Why have guidelines if they are to be flouted? Why speak of a common good, if a privileged few can make fortunes at the expense of our heritage? Who values what, on South Head, in Wentworth, and in our nation's capital? What are the values by which we are to live and be judged?

Wentworth will make its choices, but it is a different place after this latest leadership change. Its voters are watching, and will be voting with values very high in their minds.



Ailsa Piper headshotAilsa Piper is a writer, director, performer, teacher and speaker. She was co-winner of the Patrick White Playwright's Award in 2001 for her script Small Mercies, and her first book, Sinning Across Spain, was published in 2012. An updated edition was released in 2017. The Attachment: Letters From A Most Unlikely Friendship, co-written with Tony Doherty, was also published in 2017.

Topic tags: Ailsa Piper, Wentworth, Malcolm Turnbull



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Existing comments

Thanks Ailsa! I agree "Wentworth will make its choices, but it is a different place after this latest leadership change. Its voters are watching, and will be voting with values very high in their minds." But one value that the major parties all agree on is accepting large donations, a value that undermines our democracy. I notice the Greens are keen to change this value. If you value democracy, seriously consider voting Green!

Grant Allen | 06 September 2018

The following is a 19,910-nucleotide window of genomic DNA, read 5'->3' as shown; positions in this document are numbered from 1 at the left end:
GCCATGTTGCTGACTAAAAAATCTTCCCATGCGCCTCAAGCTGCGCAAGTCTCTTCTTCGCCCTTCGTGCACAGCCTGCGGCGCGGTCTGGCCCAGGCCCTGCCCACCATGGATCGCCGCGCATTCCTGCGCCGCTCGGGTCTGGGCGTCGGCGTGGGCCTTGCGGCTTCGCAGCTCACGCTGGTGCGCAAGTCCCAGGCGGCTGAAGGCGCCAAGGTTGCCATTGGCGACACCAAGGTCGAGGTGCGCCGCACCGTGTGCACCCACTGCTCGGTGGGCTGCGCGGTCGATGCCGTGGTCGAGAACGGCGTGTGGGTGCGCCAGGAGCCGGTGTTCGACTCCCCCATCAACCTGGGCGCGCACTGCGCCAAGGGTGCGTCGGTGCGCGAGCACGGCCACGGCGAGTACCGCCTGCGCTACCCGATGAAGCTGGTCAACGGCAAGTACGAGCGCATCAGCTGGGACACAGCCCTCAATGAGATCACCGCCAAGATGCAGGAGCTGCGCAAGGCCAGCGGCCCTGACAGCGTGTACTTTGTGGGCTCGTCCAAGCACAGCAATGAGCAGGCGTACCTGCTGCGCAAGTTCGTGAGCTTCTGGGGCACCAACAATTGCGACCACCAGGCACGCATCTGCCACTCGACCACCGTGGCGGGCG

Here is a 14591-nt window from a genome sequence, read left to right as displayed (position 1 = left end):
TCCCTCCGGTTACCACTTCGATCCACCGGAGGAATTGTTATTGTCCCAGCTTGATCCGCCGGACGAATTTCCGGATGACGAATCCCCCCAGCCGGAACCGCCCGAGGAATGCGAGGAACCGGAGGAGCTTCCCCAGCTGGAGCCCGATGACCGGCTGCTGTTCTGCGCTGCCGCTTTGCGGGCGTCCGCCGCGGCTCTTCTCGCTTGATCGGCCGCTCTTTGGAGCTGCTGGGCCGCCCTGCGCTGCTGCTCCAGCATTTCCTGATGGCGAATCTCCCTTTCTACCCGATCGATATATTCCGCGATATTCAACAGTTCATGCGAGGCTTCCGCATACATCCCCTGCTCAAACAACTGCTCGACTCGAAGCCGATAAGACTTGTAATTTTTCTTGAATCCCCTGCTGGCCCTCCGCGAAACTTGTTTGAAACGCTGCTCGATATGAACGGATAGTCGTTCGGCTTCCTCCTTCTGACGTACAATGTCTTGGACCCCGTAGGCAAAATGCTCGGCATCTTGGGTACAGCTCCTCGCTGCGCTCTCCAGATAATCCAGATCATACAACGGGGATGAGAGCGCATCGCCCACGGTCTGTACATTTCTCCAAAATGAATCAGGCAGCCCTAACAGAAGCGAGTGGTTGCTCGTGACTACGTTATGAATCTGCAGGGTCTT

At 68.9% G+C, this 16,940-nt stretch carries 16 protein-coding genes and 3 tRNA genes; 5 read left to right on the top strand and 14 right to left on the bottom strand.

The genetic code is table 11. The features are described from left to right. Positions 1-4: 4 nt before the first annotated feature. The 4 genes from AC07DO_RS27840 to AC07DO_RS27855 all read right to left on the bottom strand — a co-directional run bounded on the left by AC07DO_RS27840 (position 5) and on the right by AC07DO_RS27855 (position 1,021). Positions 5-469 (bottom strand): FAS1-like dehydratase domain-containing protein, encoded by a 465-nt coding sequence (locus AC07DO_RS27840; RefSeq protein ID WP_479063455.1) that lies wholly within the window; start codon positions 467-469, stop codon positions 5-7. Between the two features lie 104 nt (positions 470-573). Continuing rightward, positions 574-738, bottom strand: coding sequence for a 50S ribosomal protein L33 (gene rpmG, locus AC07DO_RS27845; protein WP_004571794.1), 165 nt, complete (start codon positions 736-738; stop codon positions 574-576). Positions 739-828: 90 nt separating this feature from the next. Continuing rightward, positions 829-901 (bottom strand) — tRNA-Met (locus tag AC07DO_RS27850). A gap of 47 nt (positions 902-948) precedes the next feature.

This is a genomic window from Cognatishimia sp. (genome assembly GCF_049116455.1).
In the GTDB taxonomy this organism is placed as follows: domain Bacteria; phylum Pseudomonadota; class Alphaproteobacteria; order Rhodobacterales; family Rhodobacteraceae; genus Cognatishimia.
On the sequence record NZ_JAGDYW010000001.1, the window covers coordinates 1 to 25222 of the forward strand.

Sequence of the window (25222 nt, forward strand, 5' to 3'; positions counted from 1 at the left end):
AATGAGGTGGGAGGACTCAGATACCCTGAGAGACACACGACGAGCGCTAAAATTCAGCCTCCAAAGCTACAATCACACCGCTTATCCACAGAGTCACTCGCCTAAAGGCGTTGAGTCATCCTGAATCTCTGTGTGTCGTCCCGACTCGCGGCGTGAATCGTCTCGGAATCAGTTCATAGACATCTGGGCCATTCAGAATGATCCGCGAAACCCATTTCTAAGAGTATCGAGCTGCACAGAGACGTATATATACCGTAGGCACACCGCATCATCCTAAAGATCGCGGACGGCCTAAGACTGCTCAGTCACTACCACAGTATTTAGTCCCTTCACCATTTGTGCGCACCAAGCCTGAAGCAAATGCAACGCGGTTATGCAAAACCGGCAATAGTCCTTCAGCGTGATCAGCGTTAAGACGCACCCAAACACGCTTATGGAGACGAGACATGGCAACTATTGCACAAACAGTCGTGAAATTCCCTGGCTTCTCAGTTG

Not sure whether the Libs will lose Wentworth in the byelection but would be very sure that the Libs will lose the NSW State election next year. It is dubious that we have ever seen such a dictatorial government in this country as the current Lib State government, seduced by the money of developers and listening only to lobbyists rather than the people they are supposed to represent. The State government, not the Federal government, is the threat to the South Head and it will be unjust and idiotic if the voting public gifts the Federal Lib seat to the Shorten mob or the Greens in the belief that such a result will deter the State Libs who make Abbott's wrecking ball look like a half-filled balloon. The State Libs will be "good riddance" in NSW!!

john frawley | 06 September 2018  

Perhaps there's a silver lining to the recent cloud of sickening vapourings from Canberra. If Ailsa is right, and the people of Wentworth are becoming more aware of their own values and standards, it's a sign of hope for the rest of us. Powerful critique based on values and rational analysis? Doesn't that sound good!

Joan Seymour | 06 September 2018  

I think most voters can see the difference between Federal and State politics. But sometimes, especially in a by-election, voters can send messages to different Governments. One message might go to Macquarie Street about developers in the Electorate. Another message might go to Canberra about how the community thinks the Liberal Party treated their local MP. Malcolm as PM was a disappointment, but was he really that much worse than his replacement, or potential replacement? Of course any outcome other than a Liberal win could have serious consequences for a Federal Government with a one seat majority, so voters who want to send a very strong message may well vote for “the Shorten mob” (you can call it the Labor Party John F without being disrespectful) or the Greens or even an independent. This may be more likely if the Libs put up a conservative candidate. A more liberal Liberal in the Turnbull image might be more acceptable, but where will you find a centrist, pro-republican, socially progressive, economically responsible candidate in the Liberal Party these days?

Brett | 07 September 2018  

To answer your question, Brett. 'Not in the current "Abbott and ilk mob".' The disrespect has been well earned on both sides !!

john frawley | 07 September 2018  

Great piece, thank you. I hope Labor candidate - in with a real chance as Ailsa suggests - will get on board the South Head issue quickly . It matters.

Tony Kevin | 08 September 2018